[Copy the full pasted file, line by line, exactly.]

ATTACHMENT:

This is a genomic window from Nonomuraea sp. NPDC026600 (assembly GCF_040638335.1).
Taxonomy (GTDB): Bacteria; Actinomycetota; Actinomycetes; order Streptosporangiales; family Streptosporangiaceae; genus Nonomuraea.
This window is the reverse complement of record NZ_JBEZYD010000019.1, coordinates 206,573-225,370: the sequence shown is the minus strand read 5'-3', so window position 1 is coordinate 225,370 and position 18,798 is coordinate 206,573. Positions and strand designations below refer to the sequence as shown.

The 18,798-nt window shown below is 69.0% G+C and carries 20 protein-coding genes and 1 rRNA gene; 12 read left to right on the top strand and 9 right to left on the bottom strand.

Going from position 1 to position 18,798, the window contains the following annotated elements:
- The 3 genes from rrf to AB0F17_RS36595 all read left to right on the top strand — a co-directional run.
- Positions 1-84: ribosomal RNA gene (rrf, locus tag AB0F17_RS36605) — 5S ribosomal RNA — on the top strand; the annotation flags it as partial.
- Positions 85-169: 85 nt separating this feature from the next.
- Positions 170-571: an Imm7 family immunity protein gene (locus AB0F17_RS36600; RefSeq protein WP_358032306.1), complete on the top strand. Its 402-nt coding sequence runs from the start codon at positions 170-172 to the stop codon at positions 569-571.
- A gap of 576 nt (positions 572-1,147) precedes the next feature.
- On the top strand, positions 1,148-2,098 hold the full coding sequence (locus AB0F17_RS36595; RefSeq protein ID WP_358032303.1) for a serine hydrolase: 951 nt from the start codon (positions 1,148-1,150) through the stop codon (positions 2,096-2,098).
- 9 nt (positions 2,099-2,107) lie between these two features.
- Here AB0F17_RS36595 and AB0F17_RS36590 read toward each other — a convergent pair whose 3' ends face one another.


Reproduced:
This is a genomic window from Nonomuraea sp. NPDC026600 (assembly GCF_040638335.1).
Taxonomy (GTDB): Bacteria; Actinomycetota; Actinomycetes; order Streptosporangiales; family Streptosporangiaceae; genus Nonomuraea.
This window is the reverse complement of record NZ_JBEZYD010000019.1, coordinates 206,573-225,370: the sequence shown is the minus strand read 5'-3', so window position 1 is coordinate 225,370 and position 18,798 is coordinate 206,573. Positions and strand designations below refer to the sequence as shown.

The 18,798-nt window shown below is 69.0% G+C and carries 20 protein-coding genes and 1 rRNA gene; 12 read left to right on the top strand and 9 right to left on the bottom strand.

Going from position 1 to position 18,798, the window contains the following annotated elements:
- The 3 genes from rrf to AB0F17_RS36595 all read left to right on the top strand — a co-directional run.
- Positions 1-84: ribosomal RNA gene (rrf, locus tag AB0F17_RS36605) — 5S ribosomal RNA — on the top strand; the annotation flags it as partial.
- Positions 85-169: 85 nt separating this feature from the next.
- Positions 170-571: an Imm7 family immunity protein gene (locus AB0F17_RS36600; RefSeq protein WP_358032306.1), complete on the top strand. Its 402-nt coding sequence runs from the start codon at positions 170-172 to the stop codon at positions 569-571.
- A gap of 576 nt (positions 572-1,147) precedes the next feature.
- On the top strand, positions 1,148-2,098 hold the full coding sequence (locus AB0F17_RS36595; RefSeq protein ID WP_358032303.1) for a serine hydrolase: 951 nt from the start codon (positions 1,148-1,150) through the stop codon (positions 2,096-2,098).
- 9 nt (positions 2,099-2,107) lie between these two features.
- Here AB0F17_RS36595 and AB0F17_RS36590 read toward each other — a convergent pair whose 3' ends face one another.